The Americans, for their part, said the Europeans should chill out and get over themselves. The name gruyere is generic, like bologna or frankfurters.

No one expects bologna to come from Bologna.

Now its true that this dispute doesnt have the significance of the war in Ukraine or the gathering climate crisis.

But it captured my attention. Bitter cheese makers fighting an across-the-ocean battle! And theres a fair amount of cheese at stake. Seven million pounds of gruyere were imported from Switzerland in 2020 and almost 40,000 pounds of French gruyere were sold in the U.S. in 2016, according to the court of appeals. Millions more pounds of so-called gruyere are produced in the U.S.

In the end, the American cheese makers won the day. They convinced first the U.S. Patent and Trade

mark O

ffice, then a federal district court and finally last month the 4th Circuit




ourt that the name “gruyere” has become generic. Under the law, that means that when U.S. consumers go into a store and ask for gruyere they understand it to be a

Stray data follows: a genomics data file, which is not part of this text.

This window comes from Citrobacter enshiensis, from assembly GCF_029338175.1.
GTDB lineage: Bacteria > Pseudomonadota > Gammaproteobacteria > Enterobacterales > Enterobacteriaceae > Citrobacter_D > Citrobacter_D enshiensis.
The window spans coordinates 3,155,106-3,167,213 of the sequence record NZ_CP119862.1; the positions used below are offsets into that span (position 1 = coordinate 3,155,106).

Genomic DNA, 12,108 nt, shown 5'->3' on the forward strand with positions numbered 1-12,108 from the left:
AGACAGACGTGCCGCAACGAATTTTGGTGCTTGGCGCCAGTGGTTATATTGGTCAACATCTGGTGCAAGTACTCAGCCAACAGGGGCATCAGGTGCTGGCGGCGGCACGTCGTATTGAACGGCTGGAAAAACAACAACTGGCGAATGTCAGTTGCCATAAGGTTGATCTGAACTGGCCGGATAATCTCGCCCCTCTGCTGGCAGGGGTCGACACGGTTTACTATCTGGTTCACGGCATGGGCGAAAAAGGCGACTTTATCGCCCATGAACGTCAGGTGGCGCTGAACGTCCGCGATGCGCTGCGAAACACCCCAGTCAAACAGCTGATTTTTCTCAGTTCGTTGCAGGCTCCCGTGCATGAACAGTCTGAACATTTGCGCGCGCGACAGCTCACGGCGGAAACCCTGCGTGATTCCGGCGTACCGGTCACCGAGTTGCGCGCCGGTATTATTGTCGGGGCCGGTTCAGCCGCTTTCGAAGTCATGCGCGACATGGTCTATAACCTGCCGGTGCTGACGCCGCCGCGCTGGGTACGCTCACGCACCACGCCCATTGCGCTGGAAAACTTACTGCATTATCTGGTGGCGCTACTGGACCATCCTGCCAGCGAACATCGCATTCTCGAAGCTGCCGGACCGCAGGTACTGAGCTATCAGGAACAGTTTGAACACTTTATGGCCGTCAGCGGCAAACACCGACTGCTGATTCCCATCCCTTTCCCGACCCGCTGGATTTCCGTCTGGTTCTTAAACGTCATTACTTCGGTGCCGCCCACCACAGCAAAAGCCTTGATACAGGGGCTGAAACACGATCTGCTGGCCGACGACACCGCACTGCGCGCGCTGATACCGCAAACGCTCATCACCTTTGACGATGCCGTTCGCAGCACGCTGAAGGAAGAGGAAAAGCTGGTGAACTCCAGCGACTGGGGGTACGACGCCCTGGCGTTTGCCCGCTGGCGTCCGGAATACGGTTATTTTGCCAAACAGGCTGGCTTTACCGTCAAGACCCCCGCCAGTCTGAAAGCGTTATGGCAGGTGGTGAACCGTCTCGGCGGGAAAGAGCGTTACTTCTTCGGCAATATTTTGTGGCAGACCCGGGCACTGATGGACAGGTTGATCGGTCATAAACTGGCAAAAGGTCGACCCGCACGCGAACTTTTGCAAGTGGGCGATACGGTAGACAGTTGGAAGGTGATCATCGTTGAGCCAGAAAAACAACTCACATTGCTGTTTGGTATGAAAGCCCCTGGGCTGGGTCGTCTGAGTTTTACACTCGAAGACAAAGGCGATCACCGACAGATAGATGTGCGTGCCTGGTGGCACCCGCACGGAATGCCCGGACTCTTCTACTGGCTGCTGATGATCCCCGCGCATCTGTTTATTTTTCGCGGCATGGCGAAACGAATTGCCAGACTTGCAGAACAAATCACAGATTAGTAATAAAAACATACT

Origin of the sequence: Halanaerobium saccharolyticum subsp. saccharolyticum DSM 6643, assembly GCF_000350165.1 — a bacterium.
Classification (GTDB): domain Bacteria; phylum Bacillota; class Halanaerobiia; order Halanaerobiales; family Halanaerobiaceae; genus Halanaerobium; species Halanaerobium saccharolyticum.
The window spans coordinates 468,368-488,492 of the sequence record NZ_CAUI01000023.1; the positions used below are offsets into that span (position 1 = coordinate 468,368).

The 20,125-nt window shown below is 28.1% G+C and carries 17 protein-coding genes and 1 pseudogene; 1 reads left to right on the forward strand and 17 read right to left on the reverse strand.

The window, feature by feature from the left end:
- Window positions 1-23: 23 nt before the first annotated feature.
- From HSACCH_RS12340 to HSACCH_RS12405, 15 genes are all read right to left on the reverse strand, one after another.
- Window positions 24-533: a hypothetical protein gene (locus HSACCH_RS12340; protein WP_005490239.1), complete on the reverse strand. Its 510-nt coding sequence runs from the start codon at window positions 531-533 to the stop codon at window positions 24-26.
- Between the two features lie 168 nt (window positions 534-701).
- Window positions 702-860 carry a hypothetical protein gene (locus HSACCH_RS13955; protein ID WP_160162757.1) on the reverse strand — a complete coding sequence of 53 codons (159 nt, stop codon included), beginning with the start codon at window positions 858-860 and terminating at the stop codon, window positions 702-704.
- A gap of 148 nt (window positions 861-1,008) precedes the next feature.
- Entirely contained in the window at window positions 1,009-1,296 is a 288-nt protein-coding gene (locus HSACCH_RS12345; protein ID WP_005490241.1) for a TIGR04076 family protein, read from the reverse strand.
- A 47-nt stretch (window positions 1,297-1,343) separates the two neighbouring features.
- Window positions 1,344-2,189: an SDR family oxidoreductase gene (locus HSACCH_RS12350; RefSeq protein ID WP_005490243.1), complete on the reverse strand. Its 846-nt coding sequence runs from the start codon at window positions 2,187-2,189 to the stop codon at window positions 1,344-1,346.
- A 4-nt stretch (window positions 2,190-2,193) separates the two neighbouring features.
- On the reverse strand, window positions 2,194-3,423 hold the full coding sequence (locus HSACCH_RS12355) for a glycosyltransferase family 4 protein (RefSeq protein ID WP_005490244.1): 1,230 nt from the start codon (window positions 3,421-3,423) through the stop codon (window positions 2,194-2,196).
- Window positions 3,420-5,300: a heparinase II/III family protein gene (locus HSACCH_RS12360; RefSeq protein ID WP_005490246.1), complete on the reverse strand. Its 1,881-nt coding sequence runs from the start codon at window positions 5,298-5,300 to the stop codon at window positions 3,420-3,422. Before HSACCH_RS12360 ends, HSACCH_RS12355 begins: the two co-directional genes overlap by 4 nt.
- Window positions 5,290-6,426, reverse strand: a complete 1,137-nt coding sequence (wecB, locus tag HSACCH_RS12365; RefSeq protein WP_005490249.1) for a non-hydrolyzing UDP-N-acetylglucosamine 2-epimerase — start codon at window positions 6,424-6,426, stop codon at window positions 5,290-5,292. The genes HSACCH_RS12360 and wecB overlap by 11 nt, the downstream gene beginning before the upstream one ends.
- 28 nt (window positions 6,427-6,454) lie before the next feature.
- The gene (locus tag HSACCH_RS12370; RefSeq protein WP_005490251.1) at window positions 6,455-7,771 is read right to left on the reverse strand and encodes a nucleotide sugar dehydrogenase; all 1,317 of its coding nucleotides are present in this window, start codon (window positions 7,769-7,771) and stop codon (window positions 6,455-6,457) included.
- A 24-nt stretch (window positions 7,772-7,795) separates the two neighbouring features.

of cheese not a cheese made in a particular region.

But Ill go out on a limb and say I think thats just the wrong way to look at the issue.

Theres a principle at stake. Its their cheese, not ours. It’s their tradition.

By and large, Americans understand that champagne comes from the Champagne wine region in France, and that if its from elsewhere, it should be called sparkling wine.

Roquefort cheese has had a protective designation under U.S. rules since 1953. Parmigiano Reggiano cheese also gets a certification mark like the one the Swiss and French were seeking for gruyere. Those designations make it much harder for others to co-opt the name.

So what is gruyere chopped liver? Why doesnt it deserve protection too? 

Allowing the name to be used by any old cheese maker because it has become generic is circular logic. Of course Americans dont associate gruyere exclusively with the mountains of Europe because for decades theyve also seen gruyere from Wisconsin and elsewhere on supermarket shelves. Now that false branding has become the justification for continuing the charade.

The U.S. Dairy Export Council, which opposed protection for gruyere, argued that the case was a plot by well-resourced European interests to confiscate common names. In other words, they blamed it on Big Cheese.But it